The distribution network is hierarchical. Router dist3 is located as an access POP, which services fewer customers, and therefore is not a resilient design.
The backbone/distribution/access hierarchy can be bypassed to achieve lower delays at the expense of reliability. Customer 4 may connect directly to router core2.sfo. However, if core2.sfo fails—albeit a rare event—customer 4 is effectively cut off from the network. Alternatively, customer 4 may have a backup connection via dist3.sfo.
This arrangement is satisfactory, provided that it does not confuse the role of each router. For example, directly connecting customer routers to the core router indicates that they may have to perform dial-up authentication, packet and router filtering, and packet classification. Not only will this occupy precious switching cycles on the core router, but it also could mean running a larger and possibly less reliable software image.
Other possible failure modes include the following:
All intra-network traffic is routed through core2. All traffic to other ISPs is also routed through core2, presumably to another NAP connected to a backbone router elsewhere in the network.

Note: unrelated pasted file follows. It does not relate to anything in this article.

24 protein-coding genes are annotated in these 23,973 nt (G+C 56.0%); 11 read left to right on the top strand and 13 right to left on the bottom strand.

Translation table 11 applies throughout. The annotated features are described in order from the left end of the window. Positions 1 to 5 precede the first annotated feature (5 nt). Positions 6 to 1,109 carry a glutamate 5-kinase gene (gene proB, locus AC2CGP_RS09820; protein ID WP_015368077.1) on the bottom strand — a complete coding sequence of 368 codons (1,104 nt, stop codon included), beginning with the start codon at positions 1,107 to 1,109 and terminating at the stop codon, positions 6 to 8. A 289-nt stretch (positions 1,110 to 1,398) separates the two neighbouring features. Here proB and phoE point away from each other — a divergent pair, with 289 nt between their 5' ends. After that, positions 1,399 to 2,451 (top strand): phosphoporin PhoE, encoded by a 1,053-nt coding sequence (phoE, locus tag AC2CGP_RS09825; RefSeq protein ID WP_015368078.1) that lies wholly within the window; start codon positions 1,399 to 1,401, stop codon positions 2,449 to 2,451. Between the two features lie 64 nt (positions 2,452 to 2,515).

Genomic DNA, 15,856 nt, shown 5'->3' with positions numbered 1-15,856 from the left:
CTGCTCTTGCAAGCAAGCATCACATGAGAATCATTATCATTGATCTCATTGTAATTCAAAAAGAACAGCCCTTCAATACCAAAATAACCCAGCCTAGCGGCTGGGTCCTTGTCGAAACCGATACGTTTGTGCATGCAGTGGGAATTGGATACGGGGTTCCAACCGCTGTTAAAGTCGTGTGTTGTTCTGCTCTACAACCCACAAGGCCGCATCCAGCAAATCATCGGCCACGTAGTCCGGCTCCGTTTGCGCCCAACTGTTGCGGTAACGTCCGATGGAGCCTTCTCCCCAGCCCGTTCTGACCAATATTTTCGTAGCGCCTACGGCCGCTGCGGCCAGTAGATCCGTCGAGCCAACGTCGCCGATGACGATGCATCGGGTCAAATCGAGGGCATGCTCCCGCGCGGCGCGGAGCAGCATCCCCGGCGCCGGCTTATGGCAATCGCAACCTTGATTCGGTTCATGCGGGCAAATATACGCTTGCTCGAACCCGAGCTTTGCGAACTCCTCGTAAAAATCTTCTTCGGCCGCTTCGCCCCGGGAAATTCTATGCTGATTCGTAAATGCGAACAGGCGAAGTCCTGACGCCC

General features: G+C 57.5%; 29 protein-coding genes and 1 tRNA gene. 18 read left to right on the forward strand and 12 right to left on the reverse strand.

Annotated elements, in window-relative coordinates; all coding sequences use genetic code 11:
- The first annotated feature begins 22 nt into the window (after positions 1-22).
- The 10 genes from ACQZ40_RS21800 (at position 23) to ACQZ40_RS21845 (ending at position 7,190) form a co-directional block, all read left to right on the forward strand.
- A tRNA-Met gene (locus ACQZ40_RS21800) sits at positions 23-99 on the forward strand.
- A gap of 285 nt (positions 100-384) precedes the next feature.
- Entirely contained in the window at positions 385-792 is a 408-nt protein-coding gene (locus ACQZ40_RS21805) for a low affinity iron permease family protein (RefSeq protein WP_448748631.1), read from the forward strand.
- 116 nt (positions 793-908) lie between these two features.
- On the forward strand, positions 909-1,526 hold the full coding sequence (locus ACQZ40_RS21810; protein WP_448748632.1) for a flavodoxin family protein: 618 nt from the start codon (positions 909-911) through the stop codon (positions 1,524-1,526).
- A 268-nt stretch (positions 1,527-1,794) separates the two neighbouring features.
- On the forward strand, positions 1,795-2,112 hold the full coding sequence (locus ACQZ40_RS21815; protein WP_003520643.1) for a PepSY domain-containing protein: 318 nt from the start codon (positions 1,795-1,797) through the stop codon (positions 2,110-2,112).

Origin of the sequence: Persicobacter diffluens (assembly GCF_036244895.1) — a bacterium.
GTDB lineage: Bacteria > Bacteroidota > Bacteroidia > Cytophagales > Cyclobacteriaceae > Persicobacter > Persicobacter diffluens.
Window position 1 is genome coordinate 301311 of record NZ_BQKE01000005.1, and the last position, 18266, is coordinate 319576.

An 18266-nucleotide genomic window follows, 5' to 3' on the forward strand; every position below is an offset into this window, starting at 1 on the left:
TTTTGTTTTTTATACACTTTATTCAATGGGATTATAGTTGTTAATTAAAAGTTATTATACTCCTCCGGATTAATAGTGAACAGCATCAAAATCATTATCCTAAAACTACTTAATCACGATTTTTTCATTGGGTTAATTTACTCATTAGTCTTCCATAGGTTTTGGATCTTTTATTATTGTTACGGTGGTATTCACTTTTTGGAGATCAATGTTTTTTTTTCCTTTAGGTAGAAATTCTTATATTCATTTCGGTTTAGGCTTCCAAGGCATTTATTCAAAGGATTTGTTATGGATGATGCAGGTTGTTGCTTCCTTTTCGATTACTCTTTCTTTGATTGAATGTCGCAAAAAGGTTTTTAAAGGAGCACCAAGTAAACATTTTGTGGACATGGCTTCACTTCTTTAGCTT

Traffic destined for a remote distribution network is switched through ds2, as is traffic destined for other locations in the local distribution network.
Customer 2 is re-routed through Dist2.
Customer 3 is cut off.
It is worth noting that any resilience at Layer 3 results in routing complexity. This is examined in detail in Part II. As a matter of policy, the network service provider may choose not to allow customers to connect to core routers or even to dual distribution routers.
However, in the enterprise environment, reliability affects user satisfaction. In the commercial environment, this may affect their choice of provider. Policy that simplifies engineering must be carefully balanced against customer requirements.
Policy also must be balanced against the risk of human error. A resilient routing environment might be more reliable in theory, but in practice it might have a greater risk of human configuration error, and possibly algorithmic or vendor implementation flaws.
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